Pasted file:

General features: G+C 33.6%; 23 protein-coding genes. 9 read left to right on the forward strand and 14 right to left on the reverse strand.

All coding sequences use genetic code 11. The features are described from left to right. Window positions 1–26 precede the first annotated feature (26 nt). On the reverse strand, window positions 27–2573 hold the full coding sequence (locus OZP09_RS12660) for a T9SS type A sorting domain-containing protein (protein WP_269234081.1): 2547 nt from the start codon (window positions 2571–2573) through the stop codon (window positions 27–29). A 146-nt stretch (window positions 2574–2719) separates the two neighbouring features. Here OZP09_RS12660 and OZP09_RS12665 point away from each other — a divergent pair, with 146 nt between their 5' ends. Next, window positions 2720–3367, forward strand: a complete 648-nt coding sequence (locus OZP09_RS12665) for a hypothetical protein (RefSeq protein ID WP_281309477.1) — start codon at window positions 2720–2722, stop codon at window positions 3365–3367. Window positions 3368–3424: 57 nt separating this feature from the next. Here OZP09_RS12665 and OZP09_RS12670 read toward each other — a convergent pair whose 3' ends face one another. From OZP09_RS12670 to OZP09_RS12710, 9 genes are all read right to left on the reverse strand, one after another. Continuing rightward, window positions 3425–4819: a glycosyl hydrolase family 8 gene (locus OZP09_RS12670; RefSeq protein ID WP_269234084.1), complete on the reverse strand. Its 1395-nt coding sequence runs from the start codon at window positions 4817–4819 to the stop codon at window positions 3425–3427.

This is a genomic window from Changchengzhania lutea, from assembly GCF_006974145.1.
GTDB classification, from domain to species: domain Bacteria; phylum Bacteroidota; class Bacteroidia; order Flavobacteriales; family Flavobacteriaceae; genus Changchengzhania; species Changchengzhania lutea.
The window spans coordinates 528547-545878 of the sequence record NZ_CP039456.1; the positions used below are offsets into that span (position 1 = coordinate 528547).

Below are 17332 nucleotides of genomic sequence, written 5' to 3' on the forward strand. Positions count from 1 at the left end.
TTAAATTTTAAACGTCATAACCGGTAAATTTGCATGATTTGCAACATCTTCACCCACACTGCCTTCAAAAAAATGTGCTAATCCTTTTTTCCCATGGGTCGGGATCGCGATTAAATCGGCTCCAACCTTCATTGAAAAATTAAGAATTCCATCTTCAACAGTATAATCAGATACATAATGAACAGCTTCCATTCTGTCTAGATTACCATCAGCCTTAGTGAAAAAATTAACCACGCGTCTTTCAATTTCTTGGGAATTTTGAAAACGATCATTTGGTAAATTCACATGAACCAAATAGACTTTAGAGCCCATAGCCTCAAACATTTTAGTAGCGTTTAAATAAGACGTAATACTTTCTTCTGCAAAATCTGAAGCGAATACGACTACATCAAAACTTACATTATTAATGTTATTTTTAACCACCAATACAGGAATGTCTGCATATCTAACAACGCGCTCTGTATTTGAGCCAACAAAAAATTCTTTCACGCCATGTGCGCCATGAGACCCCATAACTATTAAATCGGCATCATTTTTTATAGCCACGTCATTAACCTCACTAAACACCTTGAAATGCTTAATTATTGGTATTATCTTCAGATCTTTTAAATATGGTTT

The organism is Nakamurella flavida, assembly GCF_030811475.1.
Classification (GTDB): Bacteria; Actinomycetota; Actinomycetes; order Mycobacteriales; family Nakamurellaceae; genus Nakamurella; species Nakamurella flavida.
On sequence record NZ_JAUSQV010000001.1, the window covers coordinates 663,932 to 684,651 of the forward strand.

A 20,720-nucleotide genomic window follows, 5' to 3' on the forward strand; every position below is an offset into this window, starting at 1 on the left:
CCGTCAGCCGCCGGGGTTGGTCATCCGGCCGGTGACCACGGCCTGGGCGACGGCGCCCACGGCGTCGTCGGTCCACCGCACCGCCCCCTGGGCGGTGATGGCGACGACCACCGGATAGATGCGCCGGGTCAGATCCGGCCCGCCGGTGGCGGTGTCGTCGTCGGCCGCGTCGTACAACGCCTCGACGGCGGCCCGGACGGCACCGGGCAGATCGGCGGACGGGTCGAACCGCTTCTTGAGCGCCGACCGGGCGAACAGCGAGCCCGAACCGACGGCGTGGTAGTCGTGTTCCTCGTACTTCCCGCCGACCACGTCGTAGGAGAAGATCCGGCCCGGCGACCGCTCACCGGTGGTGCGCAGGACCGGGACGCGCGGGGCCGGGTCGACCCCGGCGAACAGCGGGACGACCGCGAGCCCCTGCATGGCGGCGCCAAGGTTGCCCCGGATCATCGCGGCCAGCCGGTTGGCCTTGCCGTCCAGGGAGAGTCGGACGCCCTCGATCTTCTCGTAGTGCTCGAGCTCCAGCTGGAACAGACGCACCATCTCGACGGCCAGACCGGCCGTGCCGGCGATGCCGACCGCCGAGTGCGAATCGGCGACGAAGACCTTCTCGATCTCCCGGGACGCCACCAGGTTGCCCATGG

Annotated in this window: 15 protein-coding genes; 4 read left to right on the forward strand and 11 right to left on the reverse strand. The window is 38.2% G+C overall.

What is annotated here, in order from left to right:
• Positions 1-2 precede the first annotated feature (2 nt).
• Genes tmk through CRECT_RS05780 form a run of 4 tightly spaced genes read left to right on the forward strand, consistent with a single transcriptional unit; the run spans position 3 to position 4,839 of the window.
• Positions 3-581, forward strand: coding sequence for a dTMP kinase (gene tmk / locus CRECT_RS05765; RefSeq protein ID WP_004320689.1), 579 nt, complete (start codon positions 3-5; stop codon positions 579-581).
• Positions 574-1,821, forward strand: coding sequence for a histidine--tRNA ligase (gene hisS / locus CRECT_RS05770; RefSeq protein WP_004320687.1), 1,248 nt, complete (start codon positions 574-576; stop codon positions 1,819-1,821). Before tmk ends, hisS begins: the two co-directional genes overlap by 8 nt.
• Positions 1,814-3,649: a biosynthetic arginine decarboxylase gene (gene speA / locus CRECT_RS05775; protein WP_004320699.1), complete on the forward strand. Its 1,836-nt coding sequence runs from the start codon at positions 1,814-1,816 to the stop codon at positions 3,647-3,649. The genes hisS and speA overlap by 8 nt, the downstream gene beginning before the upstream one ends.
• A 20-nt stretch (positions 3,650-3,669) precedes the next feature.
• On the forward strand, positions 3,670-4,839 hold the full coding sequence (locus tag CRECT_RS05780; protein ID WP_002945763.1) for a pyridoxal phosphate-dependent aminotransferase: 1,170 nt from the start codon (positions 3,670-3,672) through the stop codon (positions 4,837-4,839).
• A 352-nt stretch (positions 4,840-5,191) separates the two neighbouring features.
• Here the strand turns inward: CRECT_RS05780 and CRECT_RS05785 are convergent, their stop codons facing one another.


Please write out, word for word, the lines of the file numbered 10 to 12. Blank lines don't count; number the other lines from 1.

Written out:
On sequence record NZ_JAUSQV010000001.1, the window covers coordinates 663,932 to 684,651 of the forward strand.

A 20,720-nucleotide genomic window follows, 5' to 3' on the forward strand; every position below is an offset into this window, starting at 1 on the left:
CCGTCAGCCGCCGGGGTTGGTCATCCGGCCGGTGACCACGGCCTGGGCGACGGCGCCCACGGCGTCGTCGGTCCACCGCACCGCCCCCTGGGCGGTGATGGCGACGACCACCGGATAGATGCGCCGGGTCAGATCCGGCCCGCCGGTGGCGGTGTCGTCGTCGGCCGCGTCGTACAACGCCTCGACGGCGGCCCGGACGGCACCGGGCAGATCGGCGGACGGGTCGAACCGCTTCTTGAGCGCCGACCGGGCGAACAGCGAGCCCGAACCGACGGCGTGGTAGTCGTGTTCCTCGTACTTCCCGCCGACCACGTCGTAGGAGAAGATCCGGCCCGGCGACCGCTCACCGGTGGTGCGCAGGACCGGGACGCGCGGGGCCGGGTCGACCCCGGCGAACAGCGGGACGACCGCGAGCCCCTGCATGGCGGCGCCAAGGTTGCCCCGGATCATCGCGGCCAGCCGGTTGGCCTTGCCGTCCAGGGAGAGTCGGACGCCCTCGATCTTCTCGTAGTGCTCGAGCTCCAGCTGGAACAGACGCACCATCTCGACGGCCAGACCGGCCGTGCCGGCGATGCCGACCGCCGAGTGCGAATCGGCGACGAAGACCTTCTCGATCTCCCGGGACGCCACCAGGTTGCCCATGG